Overtime: Necessary for Many Americans

By Gus Tyler

Published July 25, 2003, issue of July 25, 2003.
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The Fair Labor Standards Act (the Wage and Hour Law) passed in 1938 was one of the pillars of the New Deal, and it contributed to our economic recovery from the Great Depression. At this hour, that law should be updated by elevating the minimum wage to help reinvigorate our drooping economy. Raising the minimum wage would add billions annually to our national purchasing power.

Instead, Congress is doing exactly the opposite. It is cutting down on the standards established in 1938. It is doing so by depriving millions of workers of time-and-a-half pay for overtime work. The GOP-controlled House of Representatives would allow employers to deny the time-and-a-half provision and substitute it by giving workers time off with pay. This sounds generous — but it is not. If a worker labors for eight extra hours and gets time and a half, he or she will earn more than if he or she gets eight hours off with straight pay.

In public employment, firefighters, police officers and others have for years counted overtime pay as part of their regular income. They will lose income and, equally important for the rest of the nation, they will be losing buying power.

Democrats in the House moved to reject the change in overtime regulations. “Overtime is not a luxury, it is a necessity for many Americans,” said Rep. George Miller, a California Democrat. The Democratic motion lost narrowly by a vote of 213 to 210.

The GOP cheered — though not too loudly. By easing employer costs, the GOPers — typically — believe that corporations will now have more money to carry on their work. The federal government is apparently blind to the negative impact of such a move on the purchasing power of the nation.

Equally shortsighted and self-defeating has been the policy pursued by the Federal Reserve Board. To reinvigorate the economy, the Fed has reduced interest rates 13 times in the past two and a half years, bringing the rate down from 6.5% to a mere 1%. Despite these repeated reductions, the economy continues to decline. And, irony of ironies, some of this decline has been brought on by the lower interest rate. The reason is summarized by The Wall Street Journal in a simple headline that reads: “As Fed Cuts Rates, Retirees Are Forced to Pinch Pennies.” The story explains: “Low interest rates have always been a threat to retirees relying on interest income. But the relentless decline of the past two years with no uptick in sight is taking a particularly hard toll on elderly CD and money market accounts.” Many elderly Americans are suffering. But their suffering is contagious. As their purchasing power falls, so does the national market.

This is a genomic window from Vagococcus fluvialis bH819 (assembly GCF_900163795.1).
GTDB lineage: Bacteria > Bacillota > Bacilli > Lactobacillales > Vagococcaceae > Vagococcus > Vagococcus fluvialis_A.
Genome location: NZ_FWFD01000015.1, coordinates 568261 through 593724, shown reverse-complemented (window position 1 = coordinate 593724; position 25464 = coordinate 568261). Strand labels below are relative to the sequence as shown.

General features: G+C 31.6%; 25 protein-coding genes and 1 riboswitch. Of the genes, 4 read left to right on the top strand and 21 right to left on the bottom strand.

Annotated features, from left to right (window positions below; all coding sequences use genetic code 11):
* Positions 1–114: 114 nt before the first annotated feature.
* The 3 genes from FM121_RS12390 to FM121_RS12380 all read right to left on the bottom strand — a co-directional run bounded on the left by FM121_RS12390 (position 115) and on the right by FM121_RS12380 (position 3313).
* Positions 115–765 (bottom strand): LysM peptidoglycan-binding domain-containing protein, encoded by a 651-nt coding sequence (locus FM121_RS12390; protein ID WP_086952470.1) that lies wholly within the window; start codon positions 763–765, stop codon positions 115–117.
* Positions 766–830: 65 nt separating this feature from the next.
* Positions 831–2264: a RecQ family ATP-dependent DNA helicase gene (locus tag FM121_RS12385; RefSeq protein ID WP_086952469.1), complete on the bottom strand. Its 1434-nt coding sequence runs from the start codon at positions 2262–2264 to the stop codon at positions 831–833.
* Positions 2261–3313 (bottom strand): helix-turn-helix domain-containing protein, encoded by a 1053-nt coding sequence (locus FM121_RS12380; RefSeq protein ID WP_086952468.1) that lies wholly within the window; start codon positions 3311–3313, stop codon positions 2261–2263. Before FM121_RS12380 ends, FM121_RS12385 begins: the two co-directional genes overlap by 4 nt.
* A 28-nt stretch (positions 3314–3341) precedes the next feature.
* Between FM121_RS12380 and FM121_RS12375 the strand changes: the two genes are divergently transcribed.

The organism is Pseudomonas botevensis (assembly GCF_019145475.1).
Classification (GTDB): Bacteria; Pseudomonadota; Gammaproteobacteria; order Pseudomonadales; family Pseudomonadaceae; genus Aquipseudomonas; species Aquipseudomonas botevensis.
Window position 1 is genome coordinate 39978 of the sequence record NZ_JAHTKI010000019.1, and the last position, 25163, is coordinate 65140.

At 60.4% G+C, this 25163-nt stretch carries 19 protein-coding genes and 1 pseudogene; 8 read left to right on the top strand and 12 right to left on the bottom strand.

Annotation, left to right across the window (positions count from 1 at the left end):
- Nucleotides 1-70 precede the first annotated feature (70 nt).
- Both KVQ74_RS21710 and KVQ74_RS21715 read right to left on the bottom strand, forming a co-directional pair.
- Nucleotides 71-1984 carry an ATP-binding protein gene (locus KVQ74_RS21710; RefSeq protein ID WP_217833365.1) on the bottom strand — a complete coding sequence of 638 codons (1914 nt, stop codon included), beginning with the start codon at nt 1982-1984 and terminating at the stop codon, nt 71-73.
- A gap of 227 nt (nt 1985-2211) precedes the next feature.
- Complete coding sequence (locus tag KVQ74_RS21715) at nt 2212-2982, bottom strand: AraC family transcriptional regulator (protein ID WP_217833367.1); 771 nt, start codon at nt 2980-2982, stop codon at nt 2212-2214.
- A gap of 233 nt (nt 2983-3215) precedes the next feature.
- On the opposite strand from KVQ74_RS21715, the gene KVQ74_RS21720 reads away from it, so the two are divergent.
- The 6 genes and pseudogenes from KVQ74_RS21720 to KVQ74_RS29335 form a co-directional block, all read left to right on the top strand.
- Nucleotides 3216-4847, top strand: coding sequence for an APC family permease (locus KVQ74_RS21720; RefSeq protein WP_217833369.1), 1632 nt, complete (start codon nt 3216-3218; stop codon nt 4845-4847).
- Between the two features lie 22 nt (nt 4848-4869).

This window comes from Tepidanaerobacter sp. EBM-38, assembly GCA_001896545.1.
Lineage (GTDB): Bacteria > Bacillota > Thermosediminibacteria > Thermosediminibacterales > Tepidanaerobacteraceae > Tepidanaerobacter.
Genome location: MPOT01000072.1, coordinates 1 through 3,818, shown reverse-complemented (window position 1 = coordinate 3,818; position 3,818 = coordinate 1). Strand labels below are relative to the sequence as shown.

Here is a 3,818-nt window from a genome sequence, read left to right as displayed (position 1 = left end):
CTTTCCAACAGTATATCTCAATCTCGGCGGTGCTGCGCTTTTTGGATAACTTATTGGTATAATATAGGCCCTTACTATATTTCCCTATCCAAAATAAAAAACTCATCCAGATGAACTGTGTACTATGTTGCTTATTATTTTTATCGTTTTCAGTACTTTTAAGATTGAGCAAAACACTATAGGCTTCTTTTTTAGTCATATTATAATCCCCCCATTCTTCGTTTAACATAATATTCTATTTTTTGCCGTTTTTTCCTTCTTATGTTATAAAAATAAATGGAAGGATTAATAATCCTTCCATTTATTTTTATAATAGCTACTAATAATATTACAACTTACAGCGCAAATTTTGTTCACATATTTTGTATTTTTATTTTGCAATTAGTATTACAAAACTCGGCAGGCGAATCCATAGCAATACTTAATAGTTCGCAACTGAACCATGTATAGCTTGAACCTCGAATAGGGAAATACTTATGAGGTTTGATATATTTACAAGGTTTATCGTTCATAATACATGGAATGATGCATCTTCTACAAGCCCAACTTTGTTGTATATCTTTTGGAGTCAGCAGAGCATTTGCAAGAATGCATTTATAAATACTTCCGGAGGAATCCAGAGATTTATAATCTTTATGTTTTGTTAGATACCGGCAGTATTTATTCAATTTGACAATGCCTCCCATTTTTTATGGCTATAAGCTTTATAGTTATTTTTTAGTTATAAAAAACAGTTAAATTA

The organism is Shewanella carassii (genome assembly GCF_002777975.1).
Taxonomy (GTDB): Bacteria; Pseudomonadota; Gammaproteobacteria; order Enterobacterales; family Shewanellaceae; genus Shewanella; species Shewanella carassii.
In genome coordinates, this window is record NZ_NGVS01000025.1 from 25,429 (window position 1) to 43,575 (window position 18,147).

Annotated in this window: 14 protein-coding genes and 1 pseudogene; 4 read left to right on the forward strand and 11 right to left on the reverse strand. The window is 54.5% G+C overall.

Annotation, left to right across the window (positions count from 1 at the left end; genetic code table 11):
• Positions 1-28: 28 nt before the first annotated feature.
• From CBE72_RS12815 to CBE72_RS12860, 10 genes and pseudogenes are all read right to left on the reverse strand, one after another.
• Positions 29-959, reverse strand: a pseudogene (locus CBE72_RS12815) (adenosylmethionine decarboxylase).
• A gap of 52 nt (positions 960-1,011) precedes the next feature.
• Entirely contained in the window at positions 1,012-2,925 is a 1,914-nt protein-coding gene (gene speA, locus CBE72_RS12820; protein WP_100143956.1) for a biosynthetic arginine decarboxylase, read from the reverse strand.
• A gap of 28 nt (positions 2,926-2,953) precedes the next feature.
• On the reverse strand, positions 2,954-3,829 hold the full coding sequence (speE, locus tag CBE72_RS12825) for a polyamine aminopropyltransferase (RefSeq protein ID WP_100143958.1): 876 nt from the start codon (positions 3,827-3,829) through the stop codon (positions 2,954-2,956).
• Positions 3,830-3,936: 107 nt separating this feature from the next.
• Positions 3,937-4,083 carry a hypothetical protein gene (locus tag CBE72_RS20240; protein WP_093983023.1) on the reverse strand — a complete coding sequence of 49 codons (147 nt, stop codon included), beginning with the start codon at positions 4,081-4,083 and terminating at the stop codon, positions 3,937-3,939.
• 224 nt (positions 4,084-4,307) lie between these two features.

The rising jobless rate, now at its highest in nine years, is in itself a depressing element on purchasing power and the total economy. But the high jobless rate is also spurring still another depressing force. Corporations are taking advantage of the fact to demand cuts in wages and fringe benefits because they are confident that should the workers strike, their jobs will be filled by the hard-pressed unemployed. The drive to depress wages and benefits is not confined to the private sector but includes governments. All of the above does not even include the millions of once well-paying jobs that American corporations have been exporting to Third World lands. ’Tis thus that in our times, as in times past, self-centered men with self-deceptive dreams turn out to be their very own worst enemies and enemies of their countrymen.






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